When they are not in their cage, they should always be supervised. You should strictly ferret-proof the areas you allow your ferret to explore. Make sure they can't touch any electrical lines, harmful liquids, or breakable goods, for example. Fill in any spaces they can fit through, such as those found under doors, windows, and dryer vents. To avoid accidentally injuring your ferret and preventing their escape attempts, make sure you know where they are at all times.

You can encourage them to play by giving them a ball to roll and chase. They also love playing in tunnels, whether these are homemade or purchased from the store.

House Training

House training isn't generally an overwhelming process with ferrets. It can be compared to house-training a kitten, as they already naturally seek out quiet corners to relieve themselves. Once your ferret becomes accustomed to using a litter pan in their cage, place one or more similar pans in the corners of the room where you let them exercise, and place a few of their droppings in them to help draw them there to relieve themselves. Eventually, they will likely use these litter pans on a regular basis.

Litter should be picked with two considerations in mind: ferret safety and odor management. While there are litters made specifically for cats, they are not necessarily the ideal choices for ferrets. When wet, clay becomes hard and cement-like, sticking to your ferret's paws, nose, and eyes as they search for the perfect area to go. They can also cause a fatal blockage if some of it is consumed, and they're dusty and difficult for a ferret's sensitive respiratory system to handle.

Because wood shavings contain essential oils that evaporate and are hazardous to ferrets' lungs, they also are not a good choice.

The ideal material for ferret litter boxes is newspaper, recycled paper, corn cob, or wood pellets. The most absorbent materials are recycled paper and wood pellets, which means they offer the best odor management.

Interaction with Other Pets

Ferrets are happier if they live with at least one other ferret, but don't keep a female and male together unless you have them spayed and neutered. Otherwise, you'll end up with babies, also known as kits.

As for other pets in the home, it's safer to keep them separated from your ferret. According to Judith A. Bell, DVM, ferrets are carnivorous predators, so they aren't the best companions for other small pets, such as rodents and birds. They also tend to nip when they play, and this could cause problems with cats and dogs. Although, if you feel your cat has the ability to play well with your ferret, there are many happy videos and reports of ferrets and cats playing together.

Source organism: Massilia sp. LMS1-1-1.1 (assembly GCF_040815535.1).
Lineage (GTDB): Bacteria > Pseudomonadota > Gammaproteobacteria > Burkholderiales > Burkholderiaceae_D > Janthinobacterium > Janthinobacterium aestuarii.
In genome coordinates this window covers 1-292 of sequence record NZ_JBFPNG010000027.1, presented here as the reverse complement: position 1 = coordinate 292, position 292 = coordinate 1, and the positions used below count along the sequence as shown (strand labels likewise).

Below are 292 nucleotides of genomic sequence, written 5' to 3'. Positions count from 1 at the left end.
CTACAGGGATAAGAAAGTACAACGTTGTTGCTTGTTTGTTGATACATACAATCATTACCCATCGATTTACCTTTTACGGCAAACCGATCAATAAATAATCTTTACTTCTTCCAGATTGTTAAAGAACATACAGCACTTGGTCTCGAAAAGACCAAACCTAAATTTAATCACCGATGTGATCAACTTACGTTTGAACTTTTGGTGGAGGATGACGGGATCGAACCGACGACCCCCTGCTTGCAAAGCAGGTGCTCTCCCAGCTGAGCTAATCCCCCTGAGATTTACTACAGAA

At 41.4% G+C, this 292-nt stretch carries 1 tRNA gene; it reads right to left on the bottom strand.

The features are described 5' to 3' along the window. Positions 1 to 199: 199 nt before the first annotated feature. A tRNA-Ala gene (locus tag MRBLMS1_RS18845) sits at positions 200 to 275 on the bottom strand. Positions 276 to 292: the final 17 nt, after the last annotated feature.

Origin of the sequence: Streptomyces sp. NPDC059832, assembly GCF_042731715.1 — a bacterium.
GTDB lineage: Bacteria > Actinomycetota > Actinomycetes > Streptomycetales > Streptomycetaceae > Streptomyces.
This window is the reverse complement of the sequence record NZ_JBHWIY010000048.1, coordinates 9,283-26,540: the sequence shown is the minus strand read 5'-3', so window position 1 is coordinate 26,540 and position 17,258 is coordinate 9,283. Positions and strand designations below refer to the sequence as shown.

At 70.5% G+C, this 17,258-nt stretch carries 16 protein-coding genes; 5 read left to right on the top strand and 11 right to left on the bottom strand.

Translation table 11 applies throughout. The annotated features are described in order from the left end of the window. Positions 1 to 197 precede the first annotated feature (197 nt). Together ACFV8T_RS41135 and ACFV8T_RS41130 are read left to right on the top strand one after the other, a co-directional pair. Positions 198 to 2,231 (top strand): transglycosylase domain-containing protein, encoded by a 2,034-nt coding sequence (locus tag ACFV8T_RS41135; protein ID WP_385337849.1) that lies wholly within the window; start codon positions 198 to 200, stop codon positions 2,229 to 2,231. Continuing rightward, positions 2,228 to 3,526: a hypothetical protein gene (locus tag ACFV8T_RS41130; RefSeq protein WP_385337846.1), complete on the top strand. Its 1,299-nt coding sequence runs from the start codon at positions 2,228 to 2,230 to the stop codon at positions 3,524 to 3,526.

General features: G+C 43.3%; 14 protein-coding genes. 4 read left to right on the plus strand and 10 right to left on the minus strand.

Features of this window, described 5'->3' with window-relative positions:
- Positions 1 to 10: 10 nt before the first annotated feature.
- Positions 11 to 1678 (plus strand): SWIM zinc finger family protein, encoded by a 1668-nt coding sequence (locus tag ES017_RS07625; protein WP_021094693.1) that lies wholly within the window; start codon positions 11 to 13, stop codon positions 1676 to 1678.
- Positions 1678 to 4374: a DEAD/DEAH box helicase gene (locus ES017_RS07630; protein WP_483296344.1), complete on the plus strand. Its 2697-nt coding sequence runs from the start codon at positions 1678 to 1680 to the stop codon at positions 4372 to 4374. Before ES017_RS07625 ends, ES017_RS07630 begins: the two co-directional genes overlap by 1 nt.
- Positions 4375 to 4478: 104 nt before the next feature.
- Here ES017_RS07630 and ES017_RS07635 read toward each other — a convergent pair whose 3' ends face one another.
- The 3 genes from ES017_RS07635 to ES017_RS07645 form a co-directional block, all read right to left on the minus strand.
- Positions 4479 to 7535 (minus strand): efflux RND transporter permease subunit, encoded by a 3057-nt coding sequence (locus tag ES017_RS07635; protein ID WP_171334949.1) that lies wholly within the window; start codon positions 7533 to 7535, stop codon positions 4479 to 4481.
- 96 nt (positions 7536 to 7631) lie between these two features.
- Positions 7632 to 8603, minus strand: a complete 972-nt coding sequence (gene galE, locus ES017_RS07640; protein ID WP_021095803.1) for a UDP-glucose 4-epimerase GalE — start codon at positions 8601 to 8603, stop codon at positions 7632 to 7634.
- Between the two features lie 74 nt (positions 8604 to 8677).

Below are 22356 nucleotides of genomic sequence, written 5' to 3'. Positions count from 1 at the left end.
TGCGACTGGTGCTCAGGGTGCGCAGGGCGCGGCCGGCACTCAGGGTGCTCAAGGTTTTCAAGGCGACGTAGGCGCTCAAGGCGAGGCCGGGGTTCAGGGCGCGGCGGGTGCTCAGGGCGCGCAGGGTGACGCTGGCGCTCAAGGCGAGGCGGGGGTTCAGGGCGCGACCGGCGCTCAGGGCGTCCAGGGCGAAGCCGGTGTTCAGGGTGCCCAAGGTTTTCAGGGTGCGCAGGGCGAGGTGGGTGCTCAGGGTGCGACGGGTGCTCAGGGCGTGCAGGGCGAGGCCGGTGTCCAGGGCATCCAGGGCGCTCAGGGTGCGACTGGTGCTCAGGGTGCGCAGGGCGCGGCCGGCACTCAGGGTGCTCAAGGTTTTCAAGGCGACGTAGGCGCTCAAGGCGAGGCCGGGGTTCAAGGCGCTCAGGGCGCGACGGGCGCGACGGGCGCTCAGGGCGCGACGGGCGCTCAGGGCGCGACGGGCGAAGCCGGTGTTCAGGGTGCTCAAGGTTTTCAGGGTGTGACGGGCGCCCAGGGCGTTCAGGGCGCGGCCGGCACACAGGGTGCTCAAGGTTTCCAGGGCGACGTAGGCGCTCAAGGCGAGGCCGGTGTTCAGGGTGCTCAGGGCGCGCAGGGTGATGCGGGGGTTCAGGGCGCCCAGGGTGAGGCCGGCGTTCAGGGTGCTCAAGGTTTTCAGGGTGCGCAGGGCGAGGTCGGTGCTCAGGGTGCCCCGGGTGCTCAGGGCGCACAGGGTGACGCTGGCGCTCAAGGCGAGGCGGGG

At the very least, you should supervise your ferret very closely if you let them interact with other pets. One bite or scratch could potentially lead to injury or death of your pet ferret.

Health and Veterinary Care

Although most ferret owners don't take their ferret to the vet on a continuous basis, there are several steps to be completed with the vet if they haven't done so prior to adoption. According to Greg Rich, DVM, ferrets need to be vaccinated against distemper and rabies on the following schedule.

  • First distemper vaccination at 6 to 8 weeks
  • Second distemper vaccination at 8 to 10 weeks
  • Third distemper vaccination at 16 weeks, plus a rabies vaccination

Related: Losing a pet is always hard. Understand the behaviors your ferret may exhibit as they approach the last stages of their life.

Adorable ferret receives check up at the vet

Dr. Rich also recommends having routine blood work done every 2 to 3 years to look for undetected problems, as well as seeing your veterinarian if you notice any signs of poor health, including:

  • Diarrhea
  • Vomiting
  • Swollen abdomen
  • Nasal discharge
  • Hair loss
  • Skin irritation

Ferrets are also at a high risk for fleas and should be treated with a flea preventive on a regular basis. Some flea medications may not be recommended for your ferret due to their small size, so it's best to consult with your veterinarian to determine the best option for your pet.

Understand their Requirements and Let the Fun Begin

If you choose to invite a ferret into your family, ensuring they have the best life possible is critical. Understand their requirements, be ready for their active and outgoing demeanor, provide them with the correct diet, and make sure you have time for interaction. Take care of them well, and they will provide you with years of fun and entertainment.

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Ferret Care Guide for New Pet Owners